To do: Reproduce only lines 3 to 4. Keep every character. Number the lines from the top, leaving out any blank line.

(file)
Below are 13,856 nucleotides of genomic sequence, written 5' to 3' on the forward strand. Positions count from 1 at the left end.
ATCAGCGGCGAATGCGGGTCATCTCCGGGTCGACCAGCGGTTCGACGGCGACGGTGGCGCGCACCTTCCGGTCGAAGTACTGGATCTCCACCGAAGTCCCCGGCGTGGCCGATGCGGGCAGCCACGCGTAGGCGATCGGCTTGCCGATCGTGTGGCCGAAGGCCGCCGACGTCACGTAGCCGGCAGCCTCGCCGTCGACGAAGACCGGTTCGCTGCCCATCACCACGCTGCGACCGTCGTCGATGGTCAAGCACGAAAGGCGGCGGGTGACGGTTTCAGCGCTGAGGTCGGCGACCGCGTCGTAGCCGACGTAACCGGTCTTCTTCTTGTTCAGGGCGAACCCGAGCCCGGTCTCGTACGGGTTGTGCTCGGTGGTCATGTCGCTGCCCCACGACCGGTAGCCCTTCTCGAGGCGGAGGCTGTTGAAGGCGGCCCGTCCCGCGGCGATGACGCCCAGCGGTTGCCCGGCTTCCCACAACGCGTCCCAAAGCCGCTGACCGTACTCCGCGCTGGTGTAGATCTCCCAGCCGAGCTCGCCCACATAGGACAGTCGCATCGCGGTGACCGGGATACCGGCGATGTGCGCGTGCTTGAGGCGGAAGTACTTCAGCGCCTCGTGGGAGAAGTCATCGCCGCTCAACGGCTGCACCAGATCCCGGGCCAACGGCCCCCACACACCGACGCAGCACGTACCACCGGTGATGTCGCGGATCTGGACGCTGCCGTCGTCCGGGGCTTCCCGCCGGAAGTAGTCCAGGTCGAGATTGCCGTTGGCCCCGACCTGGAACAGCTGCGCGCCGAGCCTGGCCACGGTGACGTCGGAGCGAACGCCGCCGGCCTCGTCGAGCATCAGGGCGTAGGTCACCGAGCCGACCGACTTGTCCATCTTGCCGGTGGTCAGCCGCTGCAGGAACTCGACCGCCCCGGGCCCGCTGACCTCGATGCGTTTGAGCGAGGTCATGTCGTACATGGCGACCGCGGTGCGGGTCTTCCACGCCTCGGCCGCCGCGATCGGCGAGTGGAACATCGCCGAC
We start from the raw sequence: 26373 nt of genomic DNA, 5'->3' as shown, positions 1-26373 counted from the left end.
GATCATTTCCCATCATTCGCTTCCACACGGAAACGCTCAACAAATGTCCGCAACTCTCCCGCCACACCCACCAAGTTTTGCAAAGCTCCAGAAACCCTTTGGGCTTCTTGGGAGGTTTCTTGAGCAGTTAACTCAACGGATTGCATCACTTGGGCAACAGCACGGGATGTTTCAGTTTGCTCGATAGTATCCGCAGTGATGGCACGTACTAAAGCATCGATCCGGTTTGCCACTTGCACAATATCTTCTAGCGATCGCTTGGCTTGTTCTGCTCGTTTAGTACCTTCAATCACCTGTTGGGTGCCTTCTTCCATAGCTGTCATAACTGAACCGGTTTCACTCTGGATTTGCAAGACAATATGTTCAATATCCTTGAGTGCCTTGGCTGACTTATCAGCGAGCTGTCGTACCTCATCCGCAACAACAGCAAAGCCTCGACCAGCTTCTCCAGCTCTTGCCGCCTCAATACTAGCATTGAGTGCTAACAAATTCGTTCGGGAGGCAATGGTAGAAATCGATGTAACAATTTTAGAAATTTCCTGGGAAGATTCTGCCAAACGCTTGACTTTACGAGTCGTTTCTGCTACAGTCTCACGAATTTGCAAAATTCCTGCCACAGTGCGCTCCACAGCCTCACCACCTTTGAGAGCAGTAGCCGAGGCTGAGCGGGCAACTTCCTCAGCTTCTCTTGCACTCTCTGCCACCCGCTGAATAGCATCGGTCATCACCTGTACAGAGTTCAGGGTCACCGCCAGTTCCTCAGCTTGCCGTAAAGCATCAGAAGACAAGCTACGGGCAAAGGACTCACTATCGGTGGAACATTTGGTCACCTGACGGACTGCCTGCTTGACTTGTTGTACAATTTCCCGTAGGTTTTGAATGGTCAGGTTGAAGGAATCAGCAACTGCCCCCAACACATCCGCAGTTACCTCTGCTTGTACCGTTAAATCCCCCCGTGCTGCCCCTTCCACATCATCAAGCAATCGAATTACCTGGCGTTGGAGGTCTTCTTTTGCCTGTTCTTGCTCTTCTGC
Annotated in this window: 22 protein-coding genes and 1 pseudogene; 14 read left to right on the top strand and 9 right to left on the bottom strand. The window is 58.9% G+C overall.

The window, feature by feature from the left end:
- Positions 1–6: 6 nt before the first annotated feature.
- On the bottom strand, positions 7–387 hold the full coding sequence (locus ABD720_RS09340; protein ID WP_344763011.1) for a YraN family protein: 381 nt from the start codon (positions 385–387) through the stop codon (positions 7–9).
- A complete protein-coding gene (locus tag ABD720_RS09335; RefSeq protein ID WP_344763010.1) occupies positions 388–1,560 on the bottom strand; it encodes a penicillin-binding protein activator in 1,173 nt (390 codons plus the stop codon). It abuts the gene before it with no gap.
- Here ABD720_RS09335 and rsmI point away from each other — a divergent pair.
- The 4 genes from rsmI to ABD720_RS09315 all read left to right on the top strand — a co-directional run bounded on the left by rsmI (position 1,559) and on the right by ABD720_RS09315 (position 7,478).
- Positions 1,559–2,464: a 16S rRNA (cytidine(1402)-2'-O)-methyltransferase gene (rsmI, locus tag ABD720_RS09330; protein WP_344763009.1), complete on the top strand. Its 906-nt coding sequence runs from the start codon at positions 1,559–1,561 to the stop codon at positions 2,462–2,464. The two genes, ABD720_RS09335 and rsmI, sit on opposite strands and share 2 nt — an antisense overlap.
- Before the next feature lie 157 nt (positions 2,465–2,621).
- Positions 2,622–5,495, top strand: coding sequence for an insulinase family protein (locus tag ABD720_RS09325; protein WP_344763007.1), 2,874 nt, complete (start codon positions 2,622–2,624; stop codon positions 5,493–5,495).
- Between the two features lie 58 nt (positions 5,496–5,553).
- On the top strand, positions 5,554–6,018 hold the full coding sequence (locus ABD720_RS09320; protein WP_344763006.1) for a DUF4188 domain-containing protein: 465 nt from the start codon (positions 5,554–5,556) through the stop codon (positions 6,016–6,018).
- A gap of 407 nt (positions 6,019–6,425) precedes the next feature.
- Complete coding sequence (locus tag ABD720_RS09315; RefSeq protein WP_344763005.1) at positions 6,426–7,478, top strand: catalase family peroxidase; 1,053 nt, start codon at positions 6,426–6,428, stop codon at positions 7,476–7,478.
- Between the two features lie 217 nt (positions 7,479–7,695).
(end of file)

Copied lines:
We start from the raw sequence: 26373 nt of genomic DNA, 5'->3' as shown, positions 1-26373 counted from the left end.
GATCATTTCCCATCATTCGCTTCCACACGGAAACGCTCAACAAATGTCCGCAACTCTCCCGCCACACCCACCAAGTTTTGCAAAGCTCCAGAAACCCTTTGGGCTTCTTGGGAGGTTTCTTGAGCAGTTAACTCAACGGATTGCATCACTTGGGCAACAGCACGGGATGTTTCAGTTTGCTCGATAGTATCCGCAGTGATGGCACGTACTAAAGCATCGATCCGGTTTGCCACTTGCACAATATCTTCTAGCGATCGCTTGGCTTGTTCTGCTCGTTTAGTACCTTCAATCACCTGTTGGGTGCCTTCTTCCATAGCTGTCATAACTGAACCGGTTTCACTCTGGATTTGCAAGACAATATGTTCAATATCCTTGAGTGCCTTGGCTGACTTATCAGCGAGCTGTCGTACCTCATCCGCAACAACAGCAAAGCCTCGACCAGCTTCTCCAGCTCTTGCCGCCTCAATACTAGCATTGAGTGCTAACAAATTCGTTCGGGAGGCAATGGTAGAAATCGATGTAACAATTTTAGAAATTTCCTGGGAAGATTCTGCCAAACGCTTGACTTTACGAGTCGTTTCTGCTACAGTCTCACGAATTTGCAAAATTCCTGCCACAGTGCGCTCCACAGCCTCACCACCTTTGAGAGCAGTAGCCGAGGCTGAGCGGGCAACTTCCTCAGCTTCTCTTGCACTCTCTGCCACCCGCTGAATAGCATCGGTCATCACCTGTACAGAGTTCAGGGTCACCGCCAGTTCCTCAGCTTGCCGTAAAGCATCAGAAGACAAGCTACGGGCAAAGGACTCACTATCGGTGGAACATTTGGTCACCTGACGGACTGCCTGCTTGACTTGTTGTACAATTTCCCGTAGGTTTTGAATGGTCAGGTTGAAGGAATCAGCAACTGCCCCCAACACATCCGCAGTTACCTCTGCTTGTACCGTTAAATCCCCCCGTGCTGCCCCTTCCACATCATCAAGCAATCGAATTACCTGGCGTTGGAGGTCTTCTTTTGCCTGTTCTTGCTCTTCTGC